The school psychologist arranged a meeting for June 2, 2017, with the parent and a high school counselor. An administrator did not attend the meeting. The parent believed this would be a special education evaluation meeting. The parent attended the meeting, at which school staff presented the parent with a “building plan” for the upcoming school year. The parent believed the proposed building plan contained special education services for the student. In district practice, a building plan is a document outlining additional supports and strategies for a student. A building plan is not based on identifying a student as having a disability, and is not an individualized education program (IEP) or a plan for accommodations under Section 504 of the Rehabilitation Act of 1973. The plan outlined staff concerns for the student, including the student’s significant history of severe depression, low motivation, inattention, difficulty completing tasks, and weak organizational skills. The plan included strategies such as flexible scheduling and a guided study hall. On November 13, 2017, the parent met with several staff members from the high school at their request to discuss the student’s growing problems in school. They discussed how they could support the student with a tutor or more support in individual classes.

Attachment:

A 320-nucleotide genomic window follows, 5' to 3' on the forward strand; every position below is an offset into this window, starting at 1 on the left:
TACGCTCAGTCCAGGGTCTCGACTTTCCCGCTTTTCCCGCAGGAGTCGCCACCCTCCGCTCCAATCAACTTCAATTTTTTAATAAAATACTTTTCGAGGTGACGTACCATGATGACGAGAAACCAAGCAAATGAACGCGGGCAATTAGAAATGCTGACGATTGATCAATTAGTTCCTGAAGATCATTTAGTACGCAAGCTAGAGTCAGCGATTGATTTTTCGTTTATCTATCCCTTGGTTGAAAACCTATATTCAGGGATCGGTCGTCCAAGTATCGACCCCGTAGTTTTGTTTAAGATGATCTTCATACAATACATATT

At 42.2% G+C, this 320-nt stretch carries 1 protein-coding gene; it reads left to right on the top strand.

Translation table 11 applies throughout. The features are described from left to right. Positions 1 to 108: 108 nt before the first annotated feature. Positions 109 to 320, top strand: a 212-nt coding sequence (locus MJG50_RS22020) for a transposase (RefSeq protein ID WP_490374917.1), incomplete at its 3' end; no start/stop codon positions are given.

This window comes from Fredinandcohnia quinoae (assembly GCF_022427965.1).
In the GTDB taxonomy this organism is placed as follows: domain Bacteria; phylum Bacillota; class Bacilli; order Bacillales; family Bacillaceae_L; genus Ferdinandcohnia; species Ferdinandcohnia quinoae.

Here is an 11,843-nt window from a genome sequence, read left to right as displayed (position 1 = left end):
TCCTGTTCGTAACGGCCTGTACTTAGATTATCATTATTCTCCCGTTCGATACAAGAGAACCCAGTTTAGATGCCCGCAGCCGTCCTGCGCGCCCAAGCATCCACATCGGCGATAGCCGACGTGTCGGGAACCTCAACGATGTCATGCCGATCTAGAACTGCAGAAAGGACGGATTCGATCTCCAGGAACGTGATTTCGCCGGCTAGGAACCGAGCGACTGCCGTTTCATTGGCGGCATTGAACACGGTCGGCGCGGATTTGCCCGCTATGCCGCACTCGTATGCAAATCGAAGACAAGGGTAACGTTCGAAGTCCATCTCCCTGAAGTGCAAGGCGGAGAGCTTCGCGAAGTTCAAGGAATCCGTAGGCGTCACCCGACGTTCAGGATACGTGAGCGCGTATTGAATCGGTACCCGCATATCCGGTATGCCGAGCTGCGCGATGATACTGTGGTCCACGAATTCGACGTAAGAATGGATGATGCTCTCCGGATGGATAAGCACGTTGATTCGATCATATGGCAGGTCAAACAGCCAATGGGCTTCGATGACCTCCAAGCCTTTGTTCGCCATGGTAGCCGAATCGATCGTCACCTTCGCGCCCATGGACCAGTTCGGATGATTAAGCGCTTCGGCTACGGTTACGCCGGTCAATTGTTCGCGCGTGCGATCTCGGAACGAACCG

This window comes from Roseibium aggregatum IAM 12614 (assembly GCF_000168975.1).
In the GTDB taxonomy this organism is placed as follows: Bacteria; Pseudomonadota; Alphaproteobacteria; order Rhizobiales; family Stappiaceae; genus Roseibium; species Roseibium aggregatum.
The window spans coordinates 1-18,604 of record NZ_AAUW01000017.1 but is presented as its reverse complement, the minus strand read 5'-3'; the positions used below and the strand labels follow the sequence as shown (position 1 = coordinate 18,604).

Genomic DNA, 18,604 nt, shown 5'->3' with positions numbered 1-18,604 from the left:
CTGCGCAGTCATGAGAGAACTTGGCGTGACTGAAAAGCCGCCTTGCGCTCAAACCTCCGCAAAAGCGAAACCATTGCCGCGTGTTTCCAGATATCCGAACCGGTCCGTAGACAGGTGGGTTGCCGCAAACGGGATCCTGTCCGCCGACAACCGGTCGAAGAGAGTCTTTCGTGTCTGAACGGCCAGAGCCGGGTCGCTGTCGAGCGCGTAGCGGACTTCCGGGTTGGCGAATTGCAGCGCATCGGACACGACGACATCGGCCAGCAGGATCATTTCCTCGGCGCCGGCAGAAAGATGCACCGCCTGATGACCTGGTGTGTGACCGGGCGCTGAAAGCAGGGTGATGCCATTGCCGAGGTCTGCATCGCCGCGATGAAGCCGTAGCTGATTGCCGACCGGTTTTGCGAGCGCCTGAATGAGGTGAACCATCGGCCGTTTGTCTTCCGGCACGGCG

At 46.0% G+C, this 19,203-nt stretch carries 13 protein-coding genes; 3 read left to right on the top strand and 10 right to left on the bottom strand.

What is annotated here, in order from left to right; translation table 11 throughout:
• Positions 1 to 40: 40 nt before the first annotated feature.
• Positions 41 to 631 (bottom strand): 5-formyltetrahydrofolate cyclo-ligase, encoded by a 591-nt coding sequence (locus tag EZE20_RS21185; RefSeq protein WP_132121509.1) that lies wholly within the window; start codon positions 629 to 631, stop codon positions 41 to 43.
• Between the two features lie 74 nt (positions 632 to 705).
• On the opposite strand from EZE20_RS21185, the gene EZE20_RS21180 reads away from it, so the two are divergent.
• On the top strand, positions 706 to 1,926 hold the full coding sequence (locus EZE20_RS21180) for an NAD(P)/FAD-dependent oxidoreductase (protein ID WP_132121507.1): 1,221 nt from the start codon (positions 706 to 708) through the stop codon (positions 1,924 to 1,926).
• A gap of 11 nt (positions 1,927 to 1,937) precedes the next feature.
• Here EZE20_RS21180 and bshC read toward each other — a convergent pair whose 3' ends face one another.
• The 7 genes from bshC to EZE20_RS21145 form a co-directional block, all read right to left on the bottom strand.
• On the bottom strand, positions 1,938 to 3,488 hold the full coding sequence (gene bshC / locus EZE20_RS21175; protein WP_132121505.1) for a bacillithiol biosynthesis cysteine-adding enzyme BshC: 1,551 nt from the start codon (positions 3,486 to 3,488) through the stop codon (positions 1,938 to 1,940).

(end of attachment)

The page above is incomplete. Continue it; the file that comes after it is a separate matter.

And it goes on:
Under the circumstances of this case, the district did not properly identify, locate, and evaluate a student with a disability. Although the district did not believe the parent was requesting a special education evaluation in May 2017, the district had an independent obligation to refer the student for a special education evaluation. During the June 2 meeting and again on November 13 district staff members expressed concerns to the parent about the student’s declining academic performance, behavioral issues, low motivation, distractibility, difficulty completing tasks, and issues with organization. The student’s parent repeatedly expressed concerns about the student’s significant mental health challenges and asked for help starting in the spring of 2017. Given these factors and the student’s continued declining performance, the district was obligated to refer the student for a special education evaluation. The district did not properly identify and locate a child with a disability.